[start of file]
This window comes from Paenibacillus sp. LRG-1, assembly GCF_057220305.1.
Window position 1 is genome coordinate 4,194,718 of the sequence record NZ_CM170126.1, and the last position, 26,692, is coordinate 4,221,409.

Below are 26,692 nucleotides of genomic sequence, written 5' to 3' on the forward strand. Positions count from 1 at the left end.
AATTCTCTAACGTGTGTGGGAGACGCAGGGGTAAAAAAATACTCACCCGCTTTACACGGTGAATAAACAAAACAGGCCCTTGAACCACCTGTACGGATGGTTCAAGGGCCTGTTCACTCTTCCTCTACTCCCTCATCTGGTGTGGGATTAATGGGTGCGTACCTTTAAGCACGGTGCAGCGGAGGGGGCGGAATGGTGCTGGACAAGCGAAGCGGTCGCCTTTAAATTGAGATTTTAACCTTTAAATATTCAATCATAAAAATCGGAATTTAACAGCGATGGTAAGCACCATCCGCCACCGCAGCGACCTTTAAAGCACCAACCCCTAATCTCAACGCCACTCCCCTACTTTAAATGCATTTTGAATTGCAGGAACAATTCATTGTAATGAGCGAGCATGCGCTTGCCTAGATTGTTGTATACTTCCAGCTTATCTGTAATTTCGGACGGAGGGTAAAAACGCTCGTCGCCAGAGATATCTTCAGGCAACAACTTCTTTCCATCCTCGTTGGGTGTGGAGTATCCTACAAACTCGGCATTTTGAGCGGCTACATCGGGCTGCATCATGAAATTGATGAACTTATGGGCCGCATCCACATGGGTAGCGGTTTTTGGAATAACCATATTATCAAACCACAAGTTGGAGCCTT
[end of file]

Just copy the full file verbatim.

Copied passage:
This window comes from Paenibacillus sp. LRG-1, assembly GCF_057220305.1.
Window position 1 is genome coordinate 4,194,718 of the sequence record NZ_CM170126.1, and the last position, 26,692, is coordinate 4,221,409.

Below are 26,692 nucleotides of genomic sequence, written 5' to 3' on the forward strand. Positions count from 1 at the left end.
AATTCTCTAACGTGTGTGGGAGACGCAGGGGTAAAAAAATACTCACCCGCTTTACACGGTGAATAAACAAAACAGGCCCTTGAACCACCTGTACGGATGGTTCAAGGGCCTGTTCACTCTTCCTCTACTCCCTCATCTGGTGTGGGATTAATGGGTGCGTACCTTTAAGCACGGTGCAGCGGAGGGGGCGGAATGGTGCTGGACAAGCGAAGCGGTCGCCTTTAAATTGAGATTTTAACCTTTAAATATTCAATCATAAAAATCGGAATTTAACAGCGATGGTAAGCACCATCCGCCACCGCAGCGACCTTTAAAGCACCAACCCCTAATCTCAACGCCACTCCCCTACTTTAAATGCATTTTGAATTGCAGGAACAATTCATTGTAATGAGCGAGCATGCGCTTGCCTAGATTGTTGTATACTTCCAGCTTATCTGTAATTTCGGACGGAGGGTAAAAACGCTCGTCGCCAGAGATATCTTCAGGCAACAACTTCTTTCCATCCTCGTTGGGTGTGGAGTATCCTACAAACTCGGCATTTTGAGCGGCTACATCGGGCTGCATCATGAAATTGATGAACTTATGGGCCGCATCCACATGGGTAGCGGTTTTTGGAATAACCATATTATCAAACCACAAGTTGGAGCCTT